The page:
Horses don’t lie.

I freely admit that it took me a while to really believe this. It went along with horses don’t think about you when you’re gone, horses don’t plot to spook and dump you, horses don’t have an agenda or think about dressage when you’re gone.  Ok, I have one horse who does perhaps think about dressage but he’s a freak.  Most horses want to eat grass and have friends to hang out with.

But over the years I’ve come to realize they don’t lie. Some of them SCREAM at you that there’s a problem by bucking or rearing but some of them are quiet about it.

This picture is one of two caps taken off a three year old in training here.  His teeth were done a little less than six months before, so his mouth is being well cared for… this is not the product of neglect. It simply is how a horses mouth develops.  Adult teeth are formed under caps and caps come off when the adult tooth pushes it off. But they don’t always just come off.  Sometimes they stay on and wear into points – or daggers, as you see here. This horses mouth had bloody holes where the caps had dug into his gums.

A week before I went to bridle this normally cheerful guy and he refused the bit.  He just turned his head away.  I turned it back and tried again. Nope.  I got a little more assertive and he pinned his ears and threw his head up.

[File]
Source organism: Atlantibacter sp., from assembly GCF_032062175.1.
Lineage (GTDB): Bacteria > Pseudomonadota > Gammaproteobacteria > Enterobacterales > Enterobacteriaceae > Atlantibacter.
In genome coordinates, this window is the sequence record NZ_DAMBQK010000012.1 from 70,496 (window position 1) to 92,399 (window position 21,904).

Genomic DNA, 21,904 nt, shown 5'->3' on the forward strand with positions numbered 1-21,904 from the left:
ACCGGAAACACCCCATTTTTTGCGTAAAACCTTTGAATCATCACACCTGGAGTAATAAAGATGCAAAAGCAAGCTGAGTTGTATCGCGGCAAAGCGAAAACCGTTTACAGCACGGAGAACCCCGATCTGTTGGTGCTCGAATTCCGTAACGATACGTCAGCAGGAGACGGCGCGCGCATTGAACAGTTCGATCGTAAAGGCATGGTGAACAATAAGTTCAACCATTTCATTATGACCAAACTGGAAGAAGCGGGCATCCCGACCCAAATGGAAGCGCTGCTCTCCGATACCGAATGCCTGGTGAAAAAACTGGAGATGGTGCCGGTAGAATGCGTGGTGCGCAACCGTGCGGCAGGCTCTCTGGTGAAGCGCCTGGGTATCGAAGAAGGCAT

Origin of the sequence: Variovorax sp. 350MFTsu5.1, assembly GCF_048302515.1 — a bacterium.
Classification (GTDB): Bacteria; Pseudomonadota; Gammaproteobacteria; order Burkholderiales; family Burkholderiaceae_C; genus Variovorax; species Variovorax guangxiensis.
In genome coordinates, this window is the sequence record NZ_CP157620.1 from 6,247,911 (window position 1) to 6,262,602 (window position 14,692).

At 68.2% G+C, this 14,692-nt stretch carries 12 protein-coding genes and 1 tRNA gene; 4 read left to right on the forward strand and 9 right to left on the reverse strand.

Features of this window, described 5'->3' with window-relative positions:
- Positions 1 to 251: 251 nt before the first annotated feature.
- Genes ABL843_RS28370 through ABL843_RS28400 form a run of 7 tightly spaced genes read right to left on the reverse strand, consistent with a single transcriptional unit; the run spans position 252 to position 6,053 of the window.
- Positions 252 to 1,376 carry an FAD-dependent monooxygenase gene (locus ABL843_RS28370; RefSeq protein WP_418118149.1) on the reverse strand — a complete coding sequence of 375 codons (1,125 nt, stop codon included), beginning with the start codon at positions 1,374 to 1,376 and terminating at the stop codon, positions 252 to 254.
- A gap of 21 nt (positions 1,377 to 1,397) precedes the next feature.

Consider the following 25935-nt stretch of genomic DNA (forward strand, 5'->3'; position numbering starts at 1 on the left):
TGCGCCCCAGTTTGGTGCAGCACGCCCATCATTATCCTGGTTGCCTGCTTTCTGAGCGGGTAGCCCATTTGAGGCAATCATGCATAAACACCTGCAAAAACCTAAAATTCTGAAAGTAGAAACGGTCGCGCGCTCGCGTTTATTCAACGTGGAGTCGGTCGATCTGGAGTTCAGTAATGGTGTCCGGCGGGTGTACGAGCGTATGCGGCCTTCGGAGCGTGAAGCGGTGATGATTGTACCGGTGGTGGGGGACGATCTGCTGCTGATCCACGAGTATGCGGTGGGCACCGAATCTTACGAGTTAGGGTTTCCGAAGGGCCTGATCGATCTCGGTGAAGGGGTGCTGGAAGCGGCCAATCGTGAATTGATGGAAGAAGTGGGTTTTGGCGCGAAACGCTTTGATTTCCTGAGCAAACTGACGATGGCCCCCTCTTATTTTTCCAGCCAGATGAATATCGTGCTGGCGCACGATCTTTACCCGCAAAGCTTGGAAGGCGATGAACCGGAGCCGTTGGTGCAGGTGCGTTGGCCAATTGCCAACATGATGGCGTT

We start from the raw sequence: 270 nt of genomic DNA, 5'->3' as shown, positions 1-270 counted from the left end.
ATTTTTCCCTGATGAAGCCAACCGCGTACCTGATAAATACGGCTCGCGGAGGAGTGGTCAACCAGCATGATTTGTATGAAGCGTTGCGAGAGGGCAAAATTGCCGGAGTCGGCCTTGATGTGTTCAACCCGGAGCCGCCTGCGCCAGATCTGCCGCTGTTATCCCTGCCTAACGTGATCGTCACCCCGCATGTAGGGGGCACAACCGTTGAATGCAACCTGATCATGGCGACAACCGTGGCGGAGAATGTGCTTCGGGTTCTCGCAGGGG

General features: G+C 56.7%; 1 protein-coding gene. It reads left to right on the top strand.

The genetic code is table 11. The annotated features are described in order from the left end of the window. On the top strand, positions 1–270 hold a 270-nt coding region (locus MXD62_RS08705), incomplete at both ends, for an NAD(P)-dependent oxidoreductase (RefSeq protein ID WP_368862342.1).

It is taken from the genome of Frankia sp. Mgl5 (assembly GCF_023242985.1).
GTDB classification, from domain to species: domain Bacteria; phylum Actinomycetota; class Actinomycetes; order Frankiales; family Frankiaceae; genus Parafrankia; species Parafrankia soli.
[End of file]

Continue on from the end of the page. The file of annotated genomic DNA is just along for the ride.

I’ve never seen him do this before.  Horses don’t lie.  So I put the bridle away and we went for a walk into the river bed instead.

What would have happened if I had insisted?  There’s no telling. He’s a pretty good natured baby horse so he might have just sucked it up. Or maybe he would have acted out and I would have disciplined him for it, teaching him that he cannot communicate to me that he is in pain and get relief.  It’s likely it would have caused at least some small problem that he might have carried around mentally his whole life.

This is how quirks start.

We do dentals here every six months without exception.  In his case, he should go to three months as he is retaining one more cap that was not quite ready to come off yet. When a horse comes here for any reason we do their teeth, get them chiropracted and have their feet straightened out before we ever get on them.  So many problems are caused by not attending to the details of correct care.  This lovely little guy may have learned to rear and flip over backwards if he’d hit one of those sharp points at the wrong moment.. we could have both been injured or died over something routine and simple not being done.

Resistance in training is inevitable.  If you have done your due diligence you can be confident that when you are in the saddle you can train through it.  We only accept horses in training whose owners put the horses comfort and happiness first – the owners who know that horses don’t lie.  Good owners are  our partners in training and earn my respect for being patient and keeping their eyes on the prize – a quiet, willing, trustful partner.